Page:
These are some of the data that the Minister of Economy, Industry, Trade and Knowledge, Pedro Ortega, put on the table at the meeting he had with the wind farm developers of the Canary Islands to analyze the implementation of wind energy on the islands, and which also attended the Deputy Minister of Industry, Commerce and Knowledge, Gonzalo Piernavieja.
At the same time, he referred to the intensive work that has been done in recent years to streamline the administrative processing and investments required both the construction of new wind farms and the adequacy of the wind turbines facilities of the Canarian electrical system to ensure that take full advantage of the new energy that is generated.
“We have made a great effort, both by the Government of the Canary Islands and by the promoters and the system operator, so that the new facilities are in operation before the end of 2018,” said the counselor.
In this line, he appreciates that it has been possible to go from the 53 wind farms that were in 2015 to count, in 2018, with 34 more wind power plants that are in operation and another 13 that are in the process of being built.
This advance has resulted in an increase in clean energy installed in the islands, which, he added, “by the end of this year will double compared to 2015, from 330MW to 660 MW, which will involve a share of the 20% of electricity produced from renewable sources “.
In parallel, the capacity of the transport network has been expanded with the construction of new substations and their respective evacuation lines in Gran Canaria, Tenerife, Lanzarote and Fuerteventura.
In addition, two extensions have been carried out for the evacuation of renewable energy.
As a result of these advances, it has been possible to double the number of wind farms in Lanzarote and increase its installed wind power by 167%.
Something similar has happened in Gran Canaria and Tenerife, whose power has been increased by 90 and 65% respectively.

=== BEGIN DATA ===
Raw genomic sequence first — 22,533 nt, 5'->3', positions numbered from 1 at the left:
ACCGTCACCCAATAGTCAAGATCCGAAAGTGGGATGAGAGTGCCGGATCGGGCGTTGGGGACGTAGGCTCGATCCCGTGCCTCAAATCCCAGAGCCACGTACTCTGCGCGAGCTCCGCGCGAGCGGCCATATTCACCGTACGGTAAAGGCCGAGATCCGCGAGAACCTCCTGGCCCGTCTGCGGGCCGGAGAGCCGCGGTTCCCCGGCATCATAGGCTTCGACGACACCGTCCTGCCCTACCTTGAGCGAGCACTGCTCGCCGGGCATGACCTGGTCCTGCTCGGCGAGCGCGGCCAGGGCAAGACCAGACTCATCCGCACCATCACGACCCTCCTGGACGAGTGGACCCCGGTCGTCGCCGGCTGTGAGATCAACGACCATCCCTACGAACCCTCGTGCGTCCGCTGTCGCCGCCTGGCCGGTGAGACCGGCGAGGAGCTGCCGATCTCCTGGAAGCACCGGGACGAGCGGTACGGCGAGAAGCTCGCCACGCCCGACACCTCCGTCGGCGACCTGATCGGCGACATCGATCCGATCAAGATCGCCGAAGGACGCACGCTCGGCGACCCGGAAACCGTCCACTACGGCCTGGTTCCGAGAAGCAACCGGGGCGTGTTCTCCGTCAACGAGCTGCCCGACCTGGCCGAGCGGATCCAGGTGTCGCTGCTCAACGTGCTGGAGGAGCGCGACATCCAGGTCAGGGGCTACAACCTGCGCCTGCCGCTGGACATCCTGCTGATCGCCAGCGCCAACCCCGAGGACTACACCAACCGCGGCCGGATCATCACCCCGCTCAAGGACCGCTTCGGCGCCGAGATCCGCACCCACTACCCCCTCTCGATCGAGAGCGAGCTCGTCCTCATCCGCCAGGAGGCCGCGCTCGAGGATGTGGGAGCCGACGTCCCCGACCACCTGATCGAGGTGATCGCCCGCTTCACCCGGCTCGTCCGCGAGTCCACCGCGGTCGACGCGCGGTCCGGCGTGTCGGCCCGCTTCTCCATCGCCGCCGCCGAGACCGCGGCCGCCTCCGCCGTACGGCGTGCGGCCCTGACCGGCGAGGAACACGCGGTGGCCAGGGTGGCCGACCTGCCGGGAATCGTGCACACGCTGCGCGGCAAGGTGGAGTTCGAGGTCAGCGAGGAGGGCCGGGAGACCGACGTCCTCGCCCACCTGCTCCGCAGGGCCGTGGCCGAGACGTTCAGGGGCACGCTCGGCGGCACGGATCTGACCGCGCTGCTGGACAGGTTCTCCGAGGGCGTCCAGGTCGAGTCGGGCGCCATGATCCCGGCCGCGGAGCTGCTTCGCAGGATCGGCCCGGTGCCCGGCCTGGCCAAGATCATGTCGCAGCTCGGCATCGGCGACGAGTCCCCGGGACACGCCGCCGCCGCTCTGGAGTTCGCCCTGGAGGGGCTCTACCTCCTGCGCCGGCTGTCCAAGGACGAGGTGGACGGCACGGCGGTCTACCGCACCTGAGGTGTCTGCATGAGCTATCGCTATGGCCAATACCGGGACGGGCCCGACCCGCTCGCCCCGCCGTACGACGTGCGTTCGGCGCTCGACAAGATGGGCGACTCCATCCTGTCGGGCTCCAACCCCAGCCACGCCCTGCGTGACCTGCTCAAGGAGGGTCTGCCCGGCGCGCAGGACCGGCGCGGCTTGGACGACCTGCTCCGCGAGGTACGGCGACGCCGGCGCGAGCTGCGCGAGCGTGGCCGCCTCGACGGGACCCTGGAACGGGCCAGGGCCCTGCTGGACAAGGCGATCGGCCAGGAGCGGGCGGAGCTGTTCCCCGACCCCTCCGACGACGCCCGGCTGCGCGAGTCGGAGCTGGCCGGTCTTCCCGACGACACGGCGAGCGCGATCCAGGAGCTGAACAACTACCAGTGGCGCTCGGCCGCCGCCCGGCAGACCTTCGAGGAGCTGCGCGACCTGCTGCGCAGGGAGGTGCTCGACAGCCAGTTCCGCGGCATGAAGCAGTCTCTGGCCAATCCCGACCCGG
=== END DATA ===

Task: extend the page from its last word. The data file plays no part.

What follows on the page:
Pedro Ortega also assured that “the immediate future implies to continue advancing in more renewable energies thanks to the two new specific quotas that will go out for the islands and that will allow approaching 45% of penetration of renewable energies in 2025”.
With regard to this objective, he added that wind energy will continue to have a significant weight in the clean energy sector, especially offshore wind, where the islands have become the only Spanish region that has a marine wind turbine on its coasts.
“The installation of this prototype drives the strategy of the Canary Islands Government to develop an offshore wind area of ??around 140 square kilometers for the installation of wind turbines in the pre-commercial phase and companies wishing to install offshore wind farms,” ??he added.
The meeting was attended by representatives of eleven companies and institutions responsible for wind farms in the Canary Islands, including COAC, EOATLÁNTICO, SL, Pérez Reyes Group, DISA Group, Alas Capital, Renovertis, Gas Natural Fenosa, Iberdrola, Lanzarote Water Consortium, Ecoener and the Institute of Renewable Energies (ITER).
During the meeting, Pedro Ortega reported that, according to the forecasts of the Ministry of Energy, in mid-December the second specific quota of wind power for the Canary Islands will be approved by this legislature.
“This is a very important step for the energy future of the islands,” said the counselor who recalled that, according to the commitment reached with the State, during the first half of 2019 a third specific quota of renewables will be published for the islands, both wind and photovoltaic.
With regard to the balance of the last three years, Pedro Ortega said that “the Canary Islands have gone from living 10 years of blockade to be at the head of the Spanish regions where the implantation of this type of clean energies has increased the most”.
In this context, he highlighted as decisive the steps that the Government of the Canary Islands took at the beginning of the Legislature and with which it succeeded in getting the State to withdraw its appeal against the Canary Islands Decree regulating the wind farms on the islands, and agreed to draw, in December 2015, a specific remuneration regime for a total of 49 wind power plants, with a total capacity of 436.3 MW.